I recently watched the film Dunkirk (I highly recommend watching it).

Without wanting to give away too much information about the film, a Spitfire pilot is flying over part of The Channel. They lose their engine and state the sea looks calm and opt to ditch over bailing out.

Why would a Spitfire pilot choose to do this? Is ditching in the sea really safer than parachuting out?

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    $\begingroup$ Maybe the pilot tryed to reduce the distance to the beach or a nearby ship? $\endgroup$
    – Peter
    Commented Jul 25, 2017 at 9:33
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    $\begingroup$ Parachuting over water may have a lot of risks e.g. chute not deploying, getting tangled in the chute and drowning. $\endgroup$
    – Thomas
    Commented Jul 25, 2017 at 9:39
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    $\begingroup$ From watching the film last night, there wasn't a whole lot of altitude by this point. The pilot rather pointedly looked down at the sea before deciding to do for the ditch rather than the short jump with little chance of a canopy opening in time. $\endgroup$
    – user12007
    Commented Jul 25, 2017 at 12:25
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    $\begingroup$ I thought he didn't bail because his canopy was jammed? $\endgroup$
    – Jack
    Commented Jul 26, 2017 at 14:41
  • $\begingroup$ @Jack - he only discovered that his canopy had jammed after ditching - he successfully opened the canopy before changing his mind and taking the decision to ditch. $\endgroup$
    – user12007
    Commented Jul 27, 2017 at 7:10

5 Answers 5


Bailing out the cockpit during that era was neither an easy nor always a successful task. The pilot had to either roll the plane, open the canopy, and release themselves to the void, or if rolling wasn't possible, walk on the wing and jump.

That's inherently unsafe. Don't forget that you are not exiting a healthy plane. There might be smoke, debris, fire, propellers spinning, the tail that might cross your way out.

Read what happened to Hans-Joachim Marseille when he tried to bail out. Quote from Wikipedia:

the left side of his chest striking the vertical stabiliser of his fighter, either killing him instantly or rendering him unconscious to the point that he could not deploy his parachute.

Now, regarding ditching versus bailing out, I don't have any source to substantiate the chances of survival, because in the end, what matters is to get out of there alive. But I guess it depends on many factors, one of them being the sea state as they mention in the film.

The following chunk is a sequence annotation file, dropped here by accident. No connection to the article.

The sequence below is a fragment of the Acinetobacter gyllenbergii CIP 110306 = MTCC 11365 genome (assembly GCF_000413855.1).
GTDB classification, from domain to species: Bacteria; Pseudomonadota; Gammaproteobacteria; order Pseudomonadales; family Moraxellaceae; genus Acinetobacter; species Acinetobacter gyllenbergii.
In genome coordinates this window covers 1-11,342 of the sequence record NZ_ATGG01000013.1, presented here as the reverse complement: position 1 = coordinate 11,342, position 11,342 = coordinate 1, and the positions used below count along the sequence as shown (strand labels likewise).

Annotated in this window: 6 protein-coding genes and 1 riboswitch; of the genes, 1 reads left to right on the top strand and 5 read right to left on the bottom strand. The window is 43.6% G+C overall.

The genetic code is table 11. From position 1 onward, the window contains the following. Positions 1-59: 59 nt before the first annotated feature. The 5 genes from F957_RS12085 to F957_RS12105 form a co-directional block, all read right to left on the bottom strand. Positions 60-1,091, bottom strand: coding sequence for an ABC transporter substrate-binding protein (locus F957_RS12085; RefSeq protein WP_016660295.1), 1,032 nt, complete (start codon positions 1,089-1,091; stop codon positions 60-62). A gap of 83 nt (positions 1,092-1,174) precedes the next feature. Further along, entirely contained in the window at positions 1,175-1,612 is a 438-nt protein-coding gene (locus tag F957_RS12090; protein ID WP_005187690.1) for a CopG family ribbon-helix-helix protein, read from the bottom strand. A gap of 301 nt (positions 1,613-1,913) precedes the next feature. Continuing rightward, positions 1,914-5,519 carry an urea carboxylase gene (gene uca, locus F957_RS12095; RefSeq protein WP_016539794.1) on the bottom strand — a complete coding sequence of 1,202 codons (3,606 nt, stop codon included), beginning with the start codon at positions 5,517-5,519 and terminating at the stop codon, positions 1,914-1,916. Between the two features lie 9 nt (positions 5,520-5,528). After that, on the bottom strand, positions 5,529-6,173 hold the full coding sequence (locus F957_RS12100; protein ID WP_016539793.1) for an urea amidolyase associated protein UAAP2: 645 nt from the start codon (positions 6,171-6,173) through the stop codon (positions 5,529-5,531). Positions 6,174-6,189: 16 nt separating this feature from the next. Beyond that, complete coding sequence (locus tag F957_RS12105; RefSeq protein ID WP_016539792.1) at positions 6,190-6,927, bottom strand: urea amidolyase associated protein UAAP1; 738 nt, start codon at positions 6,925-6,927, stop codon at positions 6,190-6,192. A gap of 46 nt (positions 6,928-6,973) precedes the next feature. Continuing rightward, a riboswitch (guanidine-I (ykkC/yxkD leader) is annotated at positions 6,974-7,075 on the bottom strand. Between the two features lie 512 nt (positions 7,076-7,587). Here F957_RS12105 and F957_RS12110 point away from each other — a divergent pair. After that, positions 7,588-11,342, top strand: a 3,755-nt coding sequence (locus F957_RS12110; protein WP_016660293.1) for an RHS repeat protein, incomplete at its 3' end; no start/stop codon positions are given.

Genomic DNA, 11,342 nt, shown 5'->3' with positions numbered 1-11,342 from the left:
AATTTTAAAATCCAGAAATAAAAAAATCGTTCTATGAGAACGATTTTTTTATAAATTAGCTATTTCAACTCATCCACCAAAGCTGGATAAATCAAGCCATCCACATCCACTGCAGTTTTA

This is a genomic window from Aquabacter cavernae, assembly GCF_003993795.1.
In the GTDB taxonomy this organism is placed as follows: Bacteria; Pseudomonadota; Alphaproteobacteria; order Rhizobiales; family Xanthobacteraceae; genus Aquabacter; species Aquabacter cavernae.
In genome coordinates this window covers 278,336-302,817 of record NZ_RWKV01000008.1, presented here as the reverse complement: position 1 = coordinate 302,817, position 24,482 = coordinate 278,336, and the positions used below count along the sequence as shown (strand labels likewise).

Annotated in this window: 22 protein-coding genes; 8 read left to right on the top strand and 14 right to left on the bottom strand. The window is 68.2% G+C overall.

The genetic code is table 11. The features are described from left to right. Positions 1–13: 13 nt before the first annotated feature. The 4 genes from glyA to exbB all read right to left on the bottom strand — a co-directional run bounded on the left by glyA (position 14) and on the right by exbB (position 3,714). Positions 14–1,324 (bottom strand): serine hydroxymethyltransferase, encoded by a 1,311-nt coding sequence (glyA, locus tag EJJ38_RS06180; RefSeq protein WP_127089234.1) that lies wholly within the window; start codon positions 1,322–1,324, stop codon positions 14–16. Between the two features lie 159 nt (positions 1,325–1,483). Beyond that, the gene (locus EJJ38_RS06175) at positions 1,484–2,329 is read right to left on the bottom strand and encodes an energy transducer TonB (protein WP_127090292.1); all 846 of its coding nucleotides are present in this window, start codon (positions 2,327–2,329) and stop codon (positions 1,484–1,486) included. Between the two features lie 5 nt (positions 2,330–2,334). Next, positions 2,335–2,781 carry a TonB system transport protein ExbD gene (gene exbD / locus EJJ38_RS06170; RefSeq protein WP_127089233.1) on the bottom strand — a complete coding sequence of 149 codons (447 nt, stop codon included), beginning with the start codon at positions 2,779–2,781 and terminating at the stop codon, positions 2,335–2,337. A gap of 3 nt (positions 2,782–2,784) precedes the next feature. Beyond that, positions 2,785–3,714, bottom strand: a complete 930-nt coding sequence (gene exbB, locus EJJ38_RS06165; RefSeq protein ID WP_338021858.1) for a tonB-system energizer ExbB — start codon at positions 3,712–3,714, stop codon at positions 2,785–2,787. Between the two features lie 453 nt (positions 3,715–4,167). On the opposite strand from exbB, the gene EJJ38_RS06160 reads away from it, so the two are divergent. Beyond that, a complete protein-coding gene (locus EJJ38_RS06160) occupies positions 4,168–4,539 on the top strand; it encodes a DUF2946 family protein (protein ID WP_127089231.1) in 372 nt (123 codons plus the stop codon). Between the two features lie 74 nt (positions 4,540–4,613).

Another one is the type of damage the airframe has sustained. It might be better to risk a "gentle" contact with the water if there is no "urgent reason" to leave the plane and you can ditch reasonably soon, than to exit the cockpit and increase the chance of being injured by anything that I've mentioned in the first paragraph.

Finally, it turns out that the choice heavily depends on the situation. I haven't seen the movie so besides the "sea state" I don't know the details. So provided that you are above a water mass capable of supporting the ditching idea, the factors mostly influencing the decision are:

  • Airframe condition
  • Altitude below you as Pete pointed out and Philip Johnson mentioned in his answer. Too low and you might not have time to deploy parachute.
  • Sea state
  • Time of day. You might want to touch water at a lower speed if you can't see it.
  • Position of allied forces and/or shore. Surviving the crash is one thing; being rescued a whole other.
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    $\begingroup$ And also whether you have the altitude to be able to drop out of the plane and deploy the parachute before you hit the deck... $\endgroup$
    – user12007
    Commented Jul 25, 2017 at 12:21
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    $\begingroup$ @Pete indeed and that's why I've edited to add a list of factors that could influence the decision making process. $\endgroup$ Commented Jul 25, 2017 at 12:55
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    $\begingroup$ +1 Good detailed answer, I'd also add, many a pilot successfully evacuated his aircraft and safely opened their chutes only to be killed by a strafing pass by the enemy aircraft as they floated down when they were a sitting duck. Unfortunately, killing the pilots was deemed more important. Aircraft could be replaced, pilots, not so easily. $\endgroup$
    – Trevor_G
    Commented Jul 25, 2017 at 15:12
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    $\begingroup$ @Trevor Thanks. And indeed this was a threat and it constitutes a war crime! But the article in Wikipedia mentions that most of the pilots were having second thoughts about practicing this, so I wouldn't add it for the sake of brevity :) $\endgroup$ Commented Jul 25, 2017 at 19:37